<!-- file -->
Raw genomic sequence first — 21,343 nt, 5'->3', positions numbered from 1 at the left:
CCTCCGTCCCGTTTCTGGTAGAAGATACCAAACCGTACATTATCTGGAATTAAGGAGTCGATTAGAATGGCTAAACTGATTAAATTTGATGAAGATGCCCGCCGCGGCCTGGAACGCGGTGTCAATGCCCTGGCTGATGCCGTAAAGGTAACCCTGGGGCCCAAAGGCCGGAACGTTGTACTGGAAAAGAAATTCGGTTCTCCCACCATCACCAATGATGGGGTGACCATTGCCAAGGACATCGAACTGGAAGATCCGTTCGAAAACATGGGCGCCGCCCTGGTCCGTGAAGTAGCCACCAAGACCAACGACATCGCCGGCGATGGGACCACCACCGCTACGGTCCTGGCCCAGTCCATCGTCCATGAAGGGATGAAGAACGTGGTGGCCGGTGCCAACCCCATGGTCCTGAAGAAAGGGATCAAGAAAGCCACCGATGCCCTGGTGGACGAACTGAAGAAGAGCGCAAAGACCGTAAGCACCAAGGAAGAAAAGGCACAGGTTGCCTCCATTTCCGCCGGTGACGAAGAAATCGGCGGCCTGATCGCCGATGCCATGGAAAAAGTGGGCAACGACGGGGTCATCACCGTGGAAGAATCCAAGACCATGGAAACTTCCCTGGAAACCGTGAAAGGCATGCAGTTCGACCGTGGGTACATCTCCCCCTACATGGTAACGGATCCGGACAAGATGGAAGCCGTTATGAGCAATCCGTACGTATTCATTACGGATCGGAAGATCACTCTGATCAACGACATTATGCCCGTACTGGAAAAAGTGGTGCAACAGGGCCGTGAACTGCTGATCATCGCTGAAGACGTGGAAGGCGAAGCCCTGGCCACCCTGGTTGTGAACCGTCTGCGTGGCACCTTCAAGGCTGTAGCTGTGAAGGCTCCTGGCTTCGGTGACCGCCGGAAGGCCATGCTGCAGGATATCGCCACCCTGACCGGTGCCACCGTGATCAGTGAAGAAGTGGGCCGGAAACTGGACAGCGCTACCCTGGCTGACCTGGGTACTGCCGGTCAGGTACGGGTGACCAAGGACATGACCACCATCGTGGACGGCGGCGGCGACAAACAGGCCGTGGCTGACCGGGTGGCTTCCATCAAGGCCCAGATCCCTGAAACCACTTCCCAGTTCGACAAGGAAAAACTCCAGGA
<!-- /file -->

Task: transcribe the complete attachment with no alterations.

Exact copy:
Raw genomic sequence first — 21,343 nt, 5'->3', positions numbered from 1 at the left:
CCTCCGTCCCGTTTCTGGTAGAAGATACCAAACCGTACATTATCTGGAATTAAGGAGTCGATTAGAATGGCTAAACTGATTAAATTTGATGAAGATGCCCGCCGCGGCCTGGAACGCGGTGTCAATGCCCTGGCTGATGCCGTAAAGGTAACCCTGGGGCCCAAAGGCCGGAACGTTGTACTGGAAAAGAAATTCGGTTCTCCCACCATCACCAATGATGGGGTGACCATTGCCAAGGACATCGAACTGGAAGATCCGTTCGAAAACATGGGCGCCGCCCTGGTCCGTGAAGTAGCCACCAAGACCAACGACATCGCCGGCGATGGGACCACCACCGCTACGGTCCTGGCCCAGTCCATCGTCCATGAAGGGATGAAGAACGTGGTGGCCGGTGCCAACCCCATGGTCCTGAAGAAAGGGATCAAGAAAGCCACCGATGCCCTGGTGGACGAACTGAAGAAGAGCGCAAAGACCGTAAGCACCAAGGAAGAAAAGGCACAGGTTGCCTCCATTTCCGCCGGTGACGAAGAAATCGGCGGCCTGATCGCCGATGCCATGGAAAAAGTGGGCAACGACGGGGTCATCACCGTGGAAGAATCCAAGACCATGGAAACTTCCCTGGAAACCGTGAAAGGCATGCAGTTCGACCGTGGGTACATCTCCCCCTACATGGTAACGGATCCGGACAAGATGGAAGCCGTTATGAGCAATCCGTACGTATTCATTACGGATCGGAAGATCACTCTGATCAACGACATTATGCCCGTACTGGAAAAAGTGGTGCAACAGGGCCGTGAACTGCTGATCATCGCTGAAGACGTGGAAGGCGAAGCCCTGGCCACCCTGGTTGTGAACCGTCTGCGTGGCACCTTCAAGGCTGTAGCTGTGAAGGCTCCTGGCTTCGGTGACCGCCGGAAGGCCATGCTGCAGGATATCGCCACCCTGACCGGTGCCACCGTGATCAGTGAAGAAGTGGGCCGGAAACTGGACAGCGCTACCCTGGCTGACCTGGGTACTGCCGGTCAGGTACGGGTGACCAAGGACATGACCACCATCGTGGACGGCGGCGGCGACAAACAGGCCGTGGCTGACCGGGTGGCTTCCATCAAGGCCCAGATCCCTGAAACCACTTCCCAGTTCGACAAGGAAAAACTCCAGGA